Sharp rise in air accident deaths in 2018, statistics show

Plane Crash

Statistics show there were a total of 15 fatal air accidents in 2018 resulting in 556 deaths compared to just 44 in 2017, but it was one of the safest years on record.

Data gathered by the Aviation Safety Network (ASN) show that despite being the third-safest year for commercial aviation in terms of the number of fatal accidents, 2018 was worse than the five-year average of 14 accidents and 480 fatalities.

The figures were influenced by a number of high-profile accidents, including the Lion Air crash in Jakarta that killed 189 people, an incident in Cuba in which 112 died, an accident in Iran’s Zagros mountains that killed 66 and a crash at Nepal’s Kathmandu airport in March in which 51 people died.

In the case of the Lion Air flight, it was later deemed that the new B737 Max was not airworthy because technical faults with the aircraft had been reported on previous flights. Victims’ families have filed a lawsuit against Boeing, alleging there were flaws in the jet’s design, which includes an automated system to keep the plane from stalling if its nose is pointed upwards at too high an angle.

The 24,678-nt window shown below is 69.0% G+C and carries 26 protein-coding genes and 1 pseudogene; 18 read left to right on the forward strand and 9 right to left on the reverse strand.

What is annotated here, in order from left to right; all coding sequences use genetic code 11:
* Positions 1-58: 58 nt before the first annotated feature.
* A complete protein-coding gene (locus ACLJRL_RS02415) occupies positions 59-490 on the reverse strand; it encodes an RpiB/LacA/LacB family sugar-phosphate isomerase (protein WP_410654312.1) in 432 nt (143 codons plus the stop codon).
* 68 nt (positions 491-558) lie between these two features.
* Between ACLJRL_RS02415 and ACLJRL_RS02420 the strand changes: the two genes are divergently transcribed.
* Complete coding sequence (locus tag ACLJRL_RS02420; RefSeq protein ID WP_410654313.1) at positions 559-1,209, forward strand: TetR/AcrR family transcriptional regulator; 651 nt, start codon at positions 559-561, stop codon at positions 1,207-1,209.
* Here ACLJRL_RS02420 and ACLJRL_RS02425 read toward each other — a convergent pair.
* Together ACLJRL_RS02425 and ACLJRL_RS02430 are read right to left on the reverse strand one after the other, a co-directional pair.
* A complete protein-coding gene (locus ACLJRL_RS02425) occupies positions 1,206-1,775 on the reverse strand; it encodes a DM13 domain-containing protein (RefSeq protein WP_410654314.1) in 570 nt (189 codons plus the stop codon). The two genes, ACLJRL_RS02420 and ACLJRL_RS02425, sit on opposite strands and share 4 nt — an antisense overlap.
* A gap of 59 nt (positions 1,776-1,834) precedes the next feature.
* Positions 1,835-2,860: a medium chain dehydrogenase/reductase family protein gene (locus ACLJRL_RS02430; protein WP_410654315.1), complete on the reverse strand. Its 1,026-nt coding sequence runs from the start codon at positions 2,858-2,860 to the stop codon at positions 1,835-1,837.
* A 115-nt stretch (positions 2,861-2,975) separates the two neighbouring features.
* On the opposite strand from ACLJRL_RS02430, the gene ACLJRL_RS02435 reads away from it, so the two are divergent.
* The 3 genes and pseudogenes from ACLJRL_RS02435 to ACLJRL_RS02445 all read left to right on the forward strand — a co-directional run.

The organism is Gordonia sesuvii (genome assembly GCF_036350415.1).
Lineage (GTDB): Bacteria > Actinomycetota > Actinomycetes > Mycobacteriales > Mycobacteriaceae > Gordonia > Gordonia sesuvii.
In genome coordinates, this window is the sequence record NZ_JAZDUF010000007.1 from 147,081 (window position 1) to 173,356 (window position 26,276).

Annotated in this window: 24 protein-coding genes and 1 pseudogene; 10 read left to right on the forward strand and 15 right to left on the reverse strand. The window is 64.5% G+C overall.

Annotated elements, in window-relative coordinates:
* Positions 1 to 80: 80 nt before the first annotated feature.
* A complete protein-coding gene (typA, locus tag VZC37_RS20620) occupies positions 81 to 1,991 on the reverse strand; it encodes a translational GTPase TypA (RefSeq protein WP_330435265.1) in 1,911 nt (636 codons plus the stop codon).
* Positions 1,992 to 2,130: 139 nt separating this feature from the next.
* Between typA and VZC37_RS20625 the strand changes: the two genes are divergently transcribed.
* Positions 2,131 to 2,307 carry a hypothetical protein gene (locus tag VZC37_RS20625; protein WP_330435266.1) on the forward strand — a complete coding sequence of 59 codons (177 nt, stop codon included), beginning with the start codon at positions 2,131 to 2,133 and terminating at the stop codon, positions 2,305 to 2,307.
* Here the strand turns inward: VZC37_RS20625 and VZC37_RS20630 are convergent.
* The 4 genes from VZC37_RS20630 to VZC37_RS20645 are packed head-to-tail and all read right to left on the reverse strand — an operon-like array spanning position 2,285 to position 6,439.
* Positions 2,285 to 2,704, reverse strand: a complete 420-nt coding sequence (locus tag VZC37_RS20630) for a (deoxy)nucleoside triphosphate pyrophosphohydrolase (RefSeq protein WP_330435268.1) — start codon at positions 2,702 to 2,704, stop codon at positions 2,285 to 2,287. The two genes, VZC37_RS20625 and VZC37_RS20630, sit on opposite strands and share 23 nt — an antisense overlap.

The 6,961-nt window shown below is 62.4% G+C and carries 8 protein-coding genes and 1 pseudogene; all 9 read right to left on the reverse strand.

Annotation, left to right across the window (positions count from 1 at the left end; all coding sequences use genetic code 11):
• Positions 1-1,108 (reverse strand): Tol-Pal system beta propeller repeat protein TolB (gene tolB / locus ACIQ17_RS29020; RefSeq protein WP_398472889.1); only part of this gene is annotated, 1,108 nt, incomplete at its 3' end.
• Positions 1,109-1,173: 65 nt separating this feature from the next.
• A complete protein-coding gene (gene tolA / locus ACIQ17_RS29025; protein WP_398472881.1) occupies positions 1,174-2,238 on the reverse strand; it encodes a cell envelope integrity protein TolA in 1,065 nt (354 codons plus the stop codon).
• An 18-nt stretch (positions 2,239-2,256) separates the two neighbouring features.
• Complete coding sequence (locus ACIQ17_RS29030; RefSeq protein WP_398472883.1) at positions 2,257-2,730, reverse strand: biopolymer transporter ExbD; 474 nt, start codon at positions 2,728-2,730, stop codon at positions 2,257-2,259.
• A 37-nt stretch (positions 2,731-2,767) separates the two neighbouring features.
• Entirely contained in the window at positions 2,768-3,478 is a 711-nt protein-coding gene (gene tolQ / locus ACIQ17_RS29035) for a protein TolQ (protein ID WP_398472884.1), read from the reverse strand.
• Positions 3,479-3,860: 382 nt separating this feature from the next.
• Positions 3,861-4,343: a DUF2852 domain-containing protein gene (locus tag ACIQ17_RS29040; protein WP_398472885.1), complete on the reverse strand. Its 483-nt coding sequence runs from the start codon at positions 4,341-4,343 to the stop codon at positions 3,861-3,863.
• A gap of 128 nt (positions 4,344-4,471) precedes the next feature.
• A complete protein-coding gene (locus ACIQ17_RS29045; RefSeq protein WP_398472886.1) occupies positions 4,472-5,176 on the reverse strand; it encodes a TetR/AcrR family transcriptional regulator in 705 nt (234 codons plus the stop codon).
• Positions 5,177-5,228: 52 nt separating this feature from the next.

A total of 12 of the recorded accidents involved passenger flights, while three were cargo operations. Three out of the 15 aircraft that crashed were operated by airlines that were ‘blacklisted’ by the European Union – up by two compared to 2017.

With the estimated worldwide air traffic of around 37,800,000 flights in 2018, the ASN says its figures mean there was one fatal accident per 2,520,000 flights.

The ASN says it is clear that loss of control accidents are a “major safety concern”, with this type responsible for at least ten of the 25 worst incidents over the last five years.

CEO Harro Ranter commented: “If the accident rate had remained the same as ten years ago, there would have been 39 fatal accidents last year. At the accident rate of the year 2000, there would have been 64 fatal accidents. This shows the enormous progress in terms of safety in the past two decades.”

  Share: